Yesterday there was a meeting of the Communities Overview and Scrutiny Committee. Scrutiny Committees are the bodies that are meant to analyse in close detail what the Cabinet and council are doing and to hold them to account. In a way they are like Select Committees in Parliament - they don't wield power, but they should have significant influence.
At the first meeting of the Committee, a number of us complained that there was too long a delay until the next meeting and so this one was added. The subjects for scrutiny were the fire service - in view of their 'poor' rating in a recent inspection; the plans by the council to bid for PFI funding for council house building and the decision by the Executive to delay the implementation of the localism scheme as I have described previously.
It was a hugely frustrating meeting. But first the good news:
The first subject was the fire service. The Chief Fire Officer - who is new in post since the report - gave a good, if slightly over-long, presentation and then answered questions. I think he acquitted himself very well and gave us some confidence that he understood the challenges in front of him, even if he does not yet have all the answers. I would have been a bit suspicious if he claimed he had!
Then we moved onto PFI for council housing. Again, the presentation was overlong, but this one fairly horrified me. According to the officers, the PFI scheme is just too complex to be explained to us. But what figures were given showed that PFI scheme houses would be more expensive (at least 25% more) and would not be controlled or ultimately owned by the Council.
I have a basic objection to PFI in that I think that if the Council is paying a vast amount for assets then they should be owned and controlled by the Council. However, I recognise that we are in an imperfect world and, if PFI is the only way of getting things done, then I will hold my nose and vote for it.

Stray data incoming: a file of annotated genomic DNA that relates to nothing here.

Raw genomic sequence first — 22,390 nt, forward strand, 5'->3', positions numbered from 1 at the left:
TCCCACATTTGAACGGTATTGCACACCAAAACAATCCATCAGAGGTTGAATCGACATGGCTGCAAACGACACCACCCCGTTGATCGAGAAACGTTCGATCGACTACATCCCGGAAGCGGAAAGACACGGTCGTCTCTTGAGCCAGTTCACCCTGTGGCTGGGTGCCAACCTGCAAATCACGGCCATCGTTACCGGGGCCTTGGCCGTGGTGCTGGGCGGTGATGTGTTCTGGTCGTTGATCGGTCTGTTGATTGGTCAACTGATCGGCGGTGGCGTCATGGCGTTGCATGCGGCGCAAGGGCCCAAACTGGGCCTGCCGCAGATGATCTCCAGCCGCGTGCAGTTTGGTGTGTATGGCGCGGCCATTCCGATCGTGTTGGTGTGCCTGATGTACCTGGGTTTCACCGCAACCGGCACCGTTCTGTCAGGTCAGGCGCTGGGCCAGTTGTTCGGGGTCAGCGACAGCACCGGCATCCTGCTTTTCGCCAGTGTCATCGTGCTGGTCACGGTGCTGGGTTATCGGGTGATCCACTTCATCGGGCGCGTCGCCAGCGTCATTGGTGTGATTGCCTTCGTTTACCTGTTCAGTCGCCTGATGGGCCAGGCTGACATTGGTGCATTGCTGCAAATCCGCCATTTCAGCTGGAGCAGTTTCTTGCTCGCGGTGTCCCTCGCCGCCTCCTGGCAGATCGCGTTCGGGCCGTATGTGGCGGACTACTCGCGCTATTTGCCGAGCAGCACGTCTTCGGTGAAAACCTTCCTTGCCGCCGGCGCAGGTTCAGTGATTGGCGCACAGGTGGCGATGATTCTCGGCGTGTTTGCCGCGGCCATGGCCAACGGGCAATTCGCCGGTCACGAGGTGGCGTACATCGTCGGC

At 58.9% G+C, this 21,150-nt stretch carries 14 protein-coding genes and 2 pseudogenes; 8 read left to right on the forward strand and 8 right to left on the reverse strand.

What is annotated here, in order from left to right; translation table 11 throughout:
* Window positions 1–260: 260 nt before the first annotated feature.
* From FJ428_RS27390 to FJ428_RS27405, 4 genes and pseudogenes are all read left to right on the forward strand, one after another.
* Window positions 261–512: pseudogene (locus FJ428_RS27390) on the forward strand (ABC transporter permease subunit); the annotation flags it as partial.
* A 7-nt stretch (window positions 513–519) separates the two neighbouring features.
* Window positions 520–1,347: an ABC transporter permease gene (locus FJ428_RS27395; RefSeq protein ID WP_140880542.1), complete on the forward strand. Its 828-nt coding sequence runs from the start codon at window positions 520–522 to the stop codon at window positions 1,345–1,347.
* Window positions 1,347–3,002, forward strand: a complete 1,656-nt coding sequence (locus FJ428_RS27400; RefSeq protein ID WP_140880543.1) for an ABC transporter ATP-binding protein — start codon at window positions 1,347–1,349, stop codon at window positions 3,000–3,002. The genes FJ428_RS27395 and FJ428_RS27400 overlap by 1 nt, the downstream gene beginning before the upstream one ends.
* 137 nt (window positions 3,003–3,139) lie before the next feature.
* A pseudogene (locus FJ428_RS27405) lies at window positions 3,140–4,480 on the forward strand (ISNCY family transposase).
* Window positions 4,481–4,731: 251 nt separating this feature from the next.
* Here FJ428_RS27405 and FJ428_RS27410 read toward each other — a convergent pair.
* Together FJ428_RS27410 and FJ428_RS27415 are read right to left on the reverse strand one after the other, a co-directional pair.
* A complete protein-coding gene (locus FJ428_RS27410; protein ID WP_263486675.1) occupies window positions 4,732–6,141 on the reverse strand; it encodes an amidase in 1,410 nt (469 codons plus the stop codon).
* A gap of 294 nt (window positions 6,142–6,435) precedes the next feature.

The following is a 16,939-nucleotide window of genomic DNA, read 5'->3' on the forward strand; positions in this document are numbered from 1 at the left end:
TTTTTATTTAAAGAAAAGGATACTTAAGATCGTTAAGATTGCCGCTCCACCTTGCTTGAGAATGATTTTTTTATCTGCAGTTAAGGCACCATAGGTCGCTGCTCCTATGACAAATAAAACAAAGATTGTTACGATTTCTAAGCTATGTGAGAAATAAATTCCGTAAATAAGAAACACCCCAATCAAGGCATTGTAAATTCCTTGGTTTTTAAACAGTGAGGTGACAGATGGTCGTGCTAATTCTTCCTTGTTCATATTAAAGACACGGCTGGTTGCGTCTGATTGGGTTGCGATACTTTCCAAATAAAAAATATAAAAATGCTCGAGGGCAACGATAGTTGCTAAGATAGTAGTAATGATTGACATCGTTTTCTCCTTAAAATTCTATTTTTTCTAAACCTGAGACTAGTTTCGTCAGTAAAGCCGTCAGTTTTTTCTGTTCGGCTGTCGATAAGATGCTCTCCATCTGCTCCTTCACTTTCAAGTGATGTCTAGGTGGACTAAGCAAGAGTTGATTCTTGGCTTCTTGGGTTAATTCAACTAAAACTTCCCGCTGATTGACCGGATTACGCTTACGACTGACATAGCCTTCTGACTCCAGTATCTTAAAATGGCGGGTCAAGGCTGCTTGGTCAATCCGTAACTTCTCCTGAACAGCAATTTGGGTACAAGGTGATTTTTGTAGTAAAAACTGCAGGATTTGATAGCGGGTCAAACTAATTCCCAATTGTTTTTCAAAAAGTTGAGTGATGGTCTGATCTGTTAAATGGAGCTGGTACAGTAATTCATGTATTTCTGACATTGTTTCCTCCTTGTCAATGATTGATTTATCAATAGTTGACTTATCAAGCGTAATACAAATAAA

But I worry that this is not a scheme I could ever support.
For one thing, the complexity of the scheme seems unnecessary. With a relatively straighforward issue you can see the pitfalls and the challenges and work to sort out and problems in advance. Where you throw unknown factors into the mix and then wrap the whole lot up in a breath-takingly complex contract (and throw in a dose of 'commercial confidentiality' for good measure) then you have a recipe for disaster. Think of the banking crisis. Some bright spark thought it would be a good idea to wrap up sub-prime mortgages and toxic debts in a complex package and then sell it on to you and me through our banks. Could a PFI housing scheme be the same?
It was also suggested that, so long as the contract covers every eventuality, then the Council will be protected. I have yet to hear about a PFI contract which thinks of everything. And even if it does, what will the Council do if, three quarters of the way through the contract, the private sector partner demands a change to the terms? Can a new private sector partner be found at that stage? And if the original partner simply walks away, what can be done. Stagecoach did that with the North East rail franchise and the Government was powerless to hold them to the contract they had signed.
I was concerned that the Director seemed to think that the go ahead would be automatic for the Council to carry on with such a scheme. I suggested that the scrutiny committee needed to look both at the principle of the scheme and, if approved by Cabinet, at the details of the bid. Regrettably, the Chair did not allow us to ask detailed questions of the officers and it was finally decided that there should be a whole day seminar with all councillors present - at a date to be decided. I trust that this will be advetised well in advance and that officers come along with all the details and the willingness to answer every question - there will be many.
On localism the committee again decided to hold a mass debate at some unknown point in the future.
Could these future meetings work? Yes they could. But they are not the proper function of a scrutiny committee which should be presented with all the facts and allowed to debate within meetings.